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Examples of Poor Teamwork

by Lisa McQuerrey

Teams that fail to work as a collaborative functioning unit rarely accomplish goals and objectives. Various behaviors and attitudes can throw off the effectiveness of a group, lowering morale and even impacting overall job satisfaction. Undefined roles, in which no one is sure of his responsibilities, or a lack of structure for projects and tasks, can both contribute to ineffective teamwork.

Bad Attitude

A team of individuals who have bad attitudes toward colleagues, the company or work products is ineffective. For example, if team members are unwilling to brainstorm and compromise, share ideas and support one another on project tasks, projects are fragmented and often poorly approached. Effective group members can become resentful and angry at lack of productivity, or for being forced to shoulder the bulk of the workload responsibility.

Unwillingness to Cooperate

When team members exhibit selfish behaviors and are unwilling to concede points or compromise to reach consensus, progress is impeded. There may be a breakdown in the chain of command or there might be no identified leaders or set team roles at all. Staffers who try to single-handedly control the group or who go in the other direction and shirk responsibility, both have a negative impact on teamwork.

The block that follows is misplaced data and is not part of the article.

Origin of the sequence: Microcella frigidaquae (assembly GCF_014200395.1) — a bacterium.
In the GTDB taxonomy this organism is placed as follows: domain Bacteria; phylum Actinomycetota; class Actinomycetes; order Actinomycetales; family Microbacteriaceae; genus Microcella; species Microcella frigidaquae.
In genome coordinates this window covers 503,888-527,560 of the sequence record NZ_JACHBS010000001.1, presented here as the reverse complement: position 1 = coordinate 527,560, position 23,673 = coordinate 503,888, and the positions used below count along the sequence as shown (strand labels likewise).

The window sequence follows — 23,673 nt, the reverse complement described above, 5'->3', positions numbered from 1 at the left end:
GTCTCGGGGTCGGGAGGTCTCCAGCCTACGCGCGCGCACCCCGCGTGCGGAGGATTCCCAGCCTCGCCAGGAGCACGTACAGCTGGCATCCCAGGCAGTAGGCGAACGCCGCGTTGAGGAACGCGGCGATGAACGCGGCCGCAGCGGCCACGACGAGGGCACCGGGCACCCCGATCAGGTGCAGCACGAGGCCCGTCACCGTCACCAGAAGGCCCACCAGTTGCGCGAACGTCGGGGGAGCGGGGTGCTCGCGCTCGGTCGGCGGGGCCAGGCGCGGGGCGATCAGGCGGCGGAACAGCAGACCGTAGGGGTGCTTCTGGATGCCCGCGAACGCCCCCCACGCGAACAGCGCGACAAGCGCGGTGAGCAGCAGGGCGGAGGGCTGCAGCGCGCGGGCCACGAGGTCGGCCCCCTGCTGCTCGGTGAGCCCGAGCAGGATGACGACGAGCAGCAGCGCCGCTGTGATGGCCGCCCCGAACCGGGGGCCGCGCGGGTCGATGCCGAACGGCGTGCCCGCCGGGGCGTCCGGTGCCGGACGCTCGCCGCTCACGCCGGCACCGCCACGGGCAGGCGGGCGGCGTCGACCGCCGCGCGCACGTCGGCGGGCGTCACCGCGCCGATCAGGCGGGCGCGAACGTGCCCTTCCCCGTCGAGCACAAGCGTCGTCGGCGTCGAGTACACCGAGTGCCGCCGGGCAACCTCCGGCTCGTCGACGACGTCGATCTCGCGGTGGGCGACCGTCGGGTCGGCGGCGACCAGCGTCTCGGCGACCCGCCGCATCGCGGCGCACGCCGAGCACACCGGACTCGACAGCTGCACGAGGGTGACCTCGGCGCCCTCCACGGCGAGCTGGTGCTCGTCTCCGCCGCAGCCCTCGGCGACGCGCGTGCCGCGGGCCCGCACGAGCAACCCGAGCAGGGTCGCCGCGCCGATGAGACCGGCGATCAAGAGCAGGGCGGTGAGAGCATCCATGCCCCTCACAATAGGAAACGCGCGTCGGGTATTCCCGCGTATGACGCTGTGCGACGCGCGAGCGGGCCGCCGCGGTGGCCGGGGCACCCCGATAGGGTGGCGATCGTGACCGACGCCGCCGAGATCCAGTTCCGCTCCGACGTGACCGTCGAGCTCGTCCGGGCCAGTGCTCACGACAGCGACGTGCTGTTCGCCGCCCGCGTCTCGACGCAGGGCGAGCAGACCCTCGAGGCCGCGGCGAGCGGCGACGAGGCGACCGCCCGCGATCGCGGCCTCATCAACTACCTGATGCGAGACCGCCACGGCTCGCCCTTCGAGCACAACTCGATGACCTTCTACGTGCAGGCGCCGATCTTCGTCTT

Poor Communication

Productive team members communicate effectively with one another, through both written and verbal means. Teams with poor communication skills are often operating from different informational points and are never entirely certain what other teammates are working on or what progress is being made. This can result in misunderstanding, time wasted going in the wrong direction and frustration when work must be repeated.

Infighting

Teams composed of employees who have drastically different personalities and business philosophies can lead to infighting. This is disruptive to group harmony and to overall productivity. There might be a naysayer who criticizes or puts down every idea, a disruptor who constantly throws meetings off-track to draw attention to himself, or a braggart who uses meetings to talk about past accomplishments and to control the direction of group activity. All these behaviors have the potential to negatively impact the effectiveness of the team.

Conflict

When team members are constantly at odds with one another, ongoing conflict can impede progress. Teammates who can’t collectively decide on approach, or who argue about division of labor, are often unable to get anything done. Personality clashes, when left unaddressed, also have the potential to lower morale and make all members of the team miserable.

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